After nearly two weeks of seismic calm, geologists at the Alaska Volcano Observatory on Tuesday downgraded the volcanic hazard color code for Mount Redoubt from orange to yellow and its alert status from "watch" to "advisory."
While the volcano remains restless with abnormally high gas emissions and melting of the summit glacier, the newly molten rock beneath it "does not show any signs of upward movement at this time," the agency reported.
"We stopped seeing volcanic tremor," said AVO geologist Kristi Wallace. "We still think magma was intruded (upward) to shallow depths, approximately three miles beneath the volcano, but that volume is quite small and perhaps not large enough yet to result in an eruption."
The 10,197-foot volcano 100 miles southwest of Anchorage last erupted over a four-month period from December 1989 through April 1990. Six weeks ago it began to shake and rumble again.
As earthquakes and volcanic tremor suddenly began to spike on Jan. 25, the AVO staff thought it might repeat the pattern of the '89 episode -- when Redoubt escalated from a state of calm to a full eruption in less than 24 hours.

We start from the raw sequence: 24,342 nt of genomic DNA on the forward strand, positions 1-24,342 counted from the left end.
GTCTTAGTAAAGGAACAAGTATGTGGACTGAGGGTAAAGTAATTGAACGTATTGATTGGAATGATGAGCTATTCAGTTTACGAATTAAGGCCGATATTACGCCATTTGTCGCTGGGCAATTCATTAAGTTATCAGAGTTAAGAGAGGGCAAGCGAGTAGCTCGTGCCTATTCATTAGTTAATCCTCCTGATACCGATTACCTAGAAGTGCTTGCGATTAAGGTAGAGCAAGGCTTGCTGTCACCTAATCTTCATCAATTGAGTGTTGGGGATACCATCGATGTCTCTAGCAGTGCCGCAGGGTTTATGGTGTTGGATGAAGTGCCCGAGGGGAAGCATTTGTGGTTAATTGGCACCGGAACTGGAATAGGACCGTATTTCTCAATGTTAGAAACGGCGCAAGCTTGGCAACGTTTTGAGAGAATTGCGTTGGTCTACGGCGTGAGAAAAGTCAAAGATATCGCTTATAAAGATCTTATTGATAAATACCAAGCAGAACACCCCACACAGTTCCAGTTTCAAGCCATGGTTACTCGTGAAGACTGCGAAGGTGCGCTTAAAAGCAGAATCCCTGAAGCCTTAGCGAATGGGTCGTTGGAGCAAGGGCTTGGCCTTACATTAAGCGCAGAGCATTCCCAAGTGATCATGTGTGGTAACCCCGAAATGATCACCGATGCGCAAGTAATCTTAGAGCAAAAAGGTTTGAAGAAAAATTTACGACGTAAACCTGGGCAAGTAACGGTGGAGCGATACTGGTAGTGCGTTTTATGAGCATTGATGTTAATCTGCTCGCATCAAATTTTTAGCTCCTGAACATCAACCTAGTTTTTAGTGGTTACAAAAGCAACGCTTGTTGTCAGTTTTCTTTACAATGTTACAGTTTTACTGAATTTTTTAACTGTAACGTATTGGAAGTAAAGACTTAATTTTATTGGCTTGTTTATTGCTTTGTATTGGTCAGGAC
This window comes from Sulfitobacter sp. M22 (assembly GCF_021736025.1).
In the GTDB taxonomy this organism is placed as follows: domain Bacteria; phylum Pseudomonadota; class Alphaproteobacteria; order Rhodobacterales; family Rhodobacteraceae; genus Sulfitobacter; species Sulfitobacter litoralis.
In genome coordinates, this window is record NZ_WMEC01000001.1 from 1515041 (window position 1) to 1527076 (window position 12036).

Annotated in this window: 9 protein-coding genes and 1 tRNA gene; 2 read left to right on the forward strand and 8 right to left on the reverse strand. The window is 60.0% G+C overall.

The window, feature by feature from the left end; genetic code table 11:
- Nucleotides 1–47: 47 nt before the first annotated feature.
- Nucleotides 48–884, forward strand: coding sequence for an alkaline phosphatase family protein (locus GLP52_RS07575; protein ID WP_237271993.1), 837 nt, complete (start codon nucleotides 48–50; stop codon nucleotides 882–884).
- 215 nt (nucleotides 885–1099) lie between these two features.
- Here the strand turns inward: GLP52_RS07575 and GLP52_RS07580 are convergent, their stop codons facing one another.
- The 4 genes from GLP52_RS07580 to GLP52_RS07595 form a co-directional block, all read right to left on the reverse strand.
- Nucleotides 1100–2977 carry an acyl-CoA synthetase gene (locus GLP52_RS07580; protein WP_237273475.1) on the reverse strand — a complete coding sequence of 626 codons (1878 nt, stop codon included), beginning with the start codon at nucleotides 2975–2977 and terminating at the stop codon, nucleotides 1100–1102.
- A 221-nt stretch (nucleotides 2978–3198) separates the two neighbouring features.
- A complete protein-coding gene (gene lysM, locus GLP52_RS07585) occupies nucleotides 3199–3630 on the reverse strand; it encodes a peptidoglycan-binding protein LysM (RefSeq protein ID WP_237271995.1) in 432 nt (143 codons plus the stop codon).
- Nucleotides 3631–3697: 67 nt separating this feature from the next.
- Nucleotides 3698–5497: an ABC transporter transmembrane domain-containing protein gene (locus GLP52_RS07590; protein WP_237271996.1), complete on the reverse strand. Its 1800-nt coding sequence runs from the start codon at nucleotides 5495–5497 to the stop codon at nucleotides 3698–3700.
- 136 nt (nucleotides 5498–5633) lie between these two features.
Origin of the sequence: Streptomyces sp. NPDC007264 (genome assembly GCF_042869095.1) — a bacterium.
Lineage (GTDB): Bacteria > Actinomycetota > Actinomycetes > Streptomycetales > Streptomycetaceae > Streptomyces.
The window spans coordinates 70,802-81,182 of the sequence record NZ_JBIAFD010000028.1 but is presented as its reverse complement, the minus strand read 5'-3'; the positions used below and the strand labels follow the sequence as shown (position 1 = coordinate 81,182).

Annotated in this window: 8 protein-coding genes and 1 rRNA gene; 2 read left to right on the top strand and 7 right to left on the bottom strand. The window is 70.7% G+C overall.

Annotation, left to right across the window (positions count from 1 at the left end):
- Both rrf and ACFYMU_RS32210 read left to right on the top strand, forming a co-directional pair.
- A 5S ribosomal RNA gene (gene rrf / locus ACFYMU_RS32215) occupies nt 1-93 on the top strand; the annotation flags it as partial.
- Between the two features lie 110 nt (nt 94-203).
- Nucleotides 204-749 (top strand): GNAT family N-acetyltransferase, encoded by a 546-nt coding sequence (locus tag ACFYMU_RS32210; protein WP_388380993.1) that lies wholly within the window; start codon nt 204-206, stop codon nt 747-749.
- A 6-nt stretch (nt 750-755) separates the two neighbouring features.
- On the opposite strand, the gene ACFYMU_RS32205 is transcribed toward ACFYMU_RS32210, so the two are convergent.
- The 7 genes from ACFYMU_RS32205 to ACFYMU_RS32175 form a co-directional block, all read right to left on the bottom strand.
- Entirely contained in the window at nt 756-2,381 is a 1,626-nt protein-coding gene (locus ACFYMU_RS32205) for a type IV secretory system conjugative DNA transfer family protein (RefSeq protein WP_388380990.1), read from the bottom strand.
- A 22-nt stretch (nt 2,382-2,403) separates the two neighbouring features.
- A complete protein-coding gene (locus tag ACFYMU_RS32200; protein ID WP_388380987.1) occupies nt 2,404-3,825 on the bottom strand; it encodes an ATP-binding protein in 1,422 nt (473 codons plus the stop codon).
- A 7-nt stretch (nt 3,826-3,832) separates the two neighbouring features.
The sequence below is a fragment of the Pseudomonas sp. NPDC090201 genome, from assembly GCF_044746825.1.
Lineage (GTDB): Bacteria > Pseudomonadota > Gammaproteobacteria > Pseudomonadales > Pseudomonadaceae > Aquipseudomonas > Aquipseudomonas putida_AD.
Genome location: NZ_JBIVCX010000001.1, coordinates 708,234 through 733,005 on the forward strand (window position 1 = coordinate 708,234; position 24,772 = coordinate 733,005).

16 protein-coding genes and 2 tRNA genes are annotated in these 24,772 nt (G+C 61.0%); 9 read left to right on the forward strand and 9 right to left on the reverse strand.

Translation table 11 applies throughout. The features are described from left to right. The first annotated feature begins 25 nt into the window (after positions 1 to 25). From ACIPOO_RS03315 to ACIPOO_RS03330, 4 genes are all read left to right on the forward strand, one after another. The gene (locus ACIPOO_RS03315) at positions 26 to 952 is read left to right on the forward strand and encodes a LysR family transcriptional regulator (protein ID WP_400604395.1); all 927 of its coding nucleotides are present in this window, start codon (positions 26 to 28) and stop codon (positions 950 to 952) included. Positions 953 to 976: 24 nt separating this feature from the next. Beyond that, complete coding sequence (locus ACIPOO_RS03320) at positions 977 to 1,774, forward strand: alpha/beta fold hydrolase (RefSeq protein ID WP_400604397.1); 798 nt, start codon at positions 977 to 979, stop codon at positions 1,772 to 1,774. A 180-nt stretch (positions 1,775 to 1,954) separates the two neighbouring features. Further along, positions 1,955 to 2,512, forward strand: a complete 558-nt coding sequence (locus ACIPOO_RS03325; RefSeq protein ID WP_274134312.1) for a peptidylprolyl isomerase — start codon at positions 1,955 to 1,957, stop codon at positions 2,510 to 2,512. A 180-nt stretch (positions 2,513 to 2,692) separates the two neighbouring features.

But its tendency this time to hold back and simmer might be more comparable to its second-most recent eruption, which began in 1965 and didn't culminate until 1968.
"I could foresee that we could toggle back and forth between an orange and yellow color code for months," Wallace said. "(Or) things could ramp up again very quickly ... in the order of 24 hours."
Shifting Redoubt from an orange to yellow color code means geologists at the observatory will no longer be monitoring Redoubt every minute of the day, Wallace said. But the staff there will check hourly, and data collection from the volcano will continue.
It also means Redoubt now shares code-yellow status with two other Alaska volcanos -- Cleveland and Okmok in the Aleutian Islands. Cleveland and Okmok both erupted last summer, as did Kasatochi volcano in the western Aleutians.
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By GEORGE BRYSON